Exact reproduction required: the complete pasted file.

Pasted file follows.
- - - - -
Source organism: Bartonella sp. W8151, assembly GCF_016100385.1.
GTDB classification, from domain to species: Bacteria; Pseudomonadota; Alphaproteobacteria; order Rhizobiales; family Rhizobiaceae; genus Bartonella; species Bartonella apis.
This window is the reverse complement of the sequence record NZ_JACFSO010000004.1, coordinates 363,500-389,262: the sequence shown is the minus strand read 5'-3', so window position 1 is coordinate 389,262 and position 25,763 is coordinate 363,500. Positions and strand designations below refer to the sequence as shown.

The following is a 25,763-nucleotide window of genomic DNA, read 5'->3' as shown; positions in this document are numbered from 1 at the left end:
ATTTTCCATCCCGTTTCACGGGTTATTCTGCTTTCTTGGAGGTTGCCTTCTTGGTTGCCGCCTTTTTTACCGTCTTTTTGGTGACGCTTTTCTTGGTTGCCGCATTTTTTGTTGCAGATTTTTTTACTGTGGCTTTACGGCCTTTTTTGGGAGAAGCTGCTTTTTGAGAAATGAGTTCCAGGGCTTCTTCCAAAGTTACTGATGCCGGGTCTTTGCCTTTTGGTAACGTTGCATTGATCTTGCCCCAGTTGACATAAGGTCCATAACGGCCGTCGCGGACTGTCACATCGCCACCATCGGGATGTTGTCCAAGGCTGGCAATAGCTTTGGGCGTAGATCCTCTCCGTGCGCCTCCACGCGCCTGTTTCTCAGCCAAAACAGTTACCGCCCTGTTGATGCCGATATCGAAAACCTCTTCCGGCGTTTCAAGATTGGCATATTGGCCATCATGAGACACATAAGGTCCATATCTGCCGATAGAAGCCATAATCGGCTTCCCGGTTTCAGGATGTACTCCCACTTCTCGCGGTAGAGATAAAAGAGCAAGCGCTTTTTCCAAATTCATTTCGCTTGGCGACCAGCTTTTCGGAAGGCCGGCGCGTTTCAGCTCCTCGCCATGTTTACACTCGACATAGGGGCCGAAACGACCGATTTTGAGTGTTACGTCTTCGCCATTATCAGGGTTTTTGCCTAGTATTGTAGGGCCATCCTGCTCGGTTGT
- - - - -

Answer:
Source organism: Bartonella sp. W8151, assembly GCF_016100385.1.
GTDB classification, from domain to species: Bacteria; Pseudomonadota; Alphaproteobacteria; order Rhizobiales; family Rhizobiaceae; genus Bartonella; species Bartonella apis.
This window is the reverse complement of the sequence record NZ_JACFSO010000004.1, coordinates 363,500-389,262: the sequence shown is the minus strand read 5'-3', so window position 1 is coordinate 389,262 and position 25,763 is coordinate 363,500. Positions and strand designations below refer to the sequence as shown.

The following is a 25,763-nucleotide window of genomic DNA, read 5'->3' as shown; positions in this document are numbered from 1 at the left end:
ATTTTCCATCCCGTTTCACGGGTTATTCTGCTTTCTTGGAGGTTGCCTTCTTGGTTGCCGCCTTTTTTACCGTCTTTTTGGTGACGCTTTTCTTGGTTGCCGCATTTTTTGTTGCAGATTTTTTTACTGTGGCTTTACGGCCTTTTTTGGGAGAAGCTGCTTTTTGAGAAATGAGTTCCAGGGCTTCTTCCAAAGTTACTGATGCCGGGTCTTTGCCTTTTGGTAACGTTGCATTGATCTTGCCCCAGTTGACATAAGGTCCATAACGGCCGTCGCGGACTGTCACATCGCCACCATCGGGATGTTGTCCAAGGCTGGCAATAGCTTTGGGCGTAGATCCTCTCCGTGCGCCTCCACGCGCCTGTTTCTCAGCCAAAACAGTTACCGCCCTGTTGATGCCGATATCGAAAACCTCTTCCGGCGTTTCAAGATTGGCATATTGGCCATCATGAGACACATAAGGTCCATATCTGCCGATAGAAGCCATAATCGGCTTCCCGGTTTCAGGATGTACTCCCACTTCTCGCGGTAGAGATAAAAGAGCAAGCGCTTTTTCCAAATTCATTTCGCTTGGCGACCAGCTTTTCGGAAGGCCGGCGCGTTTCAGCTCCTCGCCATGTTTACACTCGACATAGGGGCCGAAACGACCGATTTTGAGTGTTACGTCTTCGCCATTATCAGGGTTTTTGCCTAGTATTGTAGGGCCATCCTGCTCGGTTGT